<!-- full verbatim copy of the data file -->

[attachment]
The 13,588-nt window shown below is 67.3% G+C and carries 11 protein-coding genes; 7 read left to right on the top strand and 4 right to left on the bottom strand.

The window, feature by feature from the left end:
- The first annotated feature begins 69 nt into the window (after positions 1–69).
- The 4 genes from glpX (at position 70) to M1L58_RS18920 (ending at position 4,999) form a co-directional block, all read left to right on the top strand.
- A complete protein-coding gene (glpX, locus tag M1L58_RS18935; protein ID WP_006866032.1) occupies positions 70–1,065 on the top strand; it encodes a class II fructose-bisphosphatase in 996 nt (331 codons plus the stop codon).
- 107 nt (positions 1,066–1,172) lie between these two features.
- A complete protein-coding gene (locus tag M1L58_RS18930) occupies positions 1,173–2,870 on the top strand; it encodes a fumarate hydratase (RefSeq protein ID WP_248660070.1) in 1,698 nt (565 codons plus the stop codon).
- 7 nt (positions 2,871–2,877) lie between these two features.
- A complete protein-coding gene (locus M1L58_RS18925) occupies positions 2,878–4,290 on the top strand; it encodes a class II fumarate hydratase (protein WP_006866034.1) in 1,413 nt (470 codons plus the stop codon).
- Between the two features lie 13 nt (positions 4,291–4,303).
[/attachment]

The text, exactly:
The 13,588-nt window shown below is 67.3% G+C and carries 11 protein-coding genes; 7 read left to right on the top strand and 4 right to left on the bottom strand.

The window, feature by feature from the left end:
- The first annotated feature begins 69 nt into the window (after positions 1–69).
- The 4 genes from glpX (at position 70) to M1L58_RS18920 (ending at position 4,999) form a co-directional block, all read left to right on the top strand.
- A complete protein-coding gene (glpX, locus tag M1L58_RS18935; protein ID WP_006866032.1) occupies positions 70–1,065 on the top strand; it encodes a class II fructose-bisphosphatase in 996 nt (331 codons plus the stop codon).
- 107 nt (positions 1,066–1,172) lie between these two features.
- A complete protein-coding gene (locus tag M1L58_RS18930) occupies positions 1,173–2,870 on the top strand; it encodes a fumarate hydratase (RefSeq protein ID WP_248660070.1) in 1,698 nt (565 codons plus the stop codon).
- 7 nt (positions 2,871–2,877) lie between these two features.
- A complete protein-coding gene (locus M1L58_RS18925) occupies positions 2,878–4,290 on the top strand; it encodes a class II fumarate hydratase (protein WP_006866034.1) in 1,413 nt (470 codons plus the stop codon).
- Between the two features lie 13 nt (positions 4,291–4,303).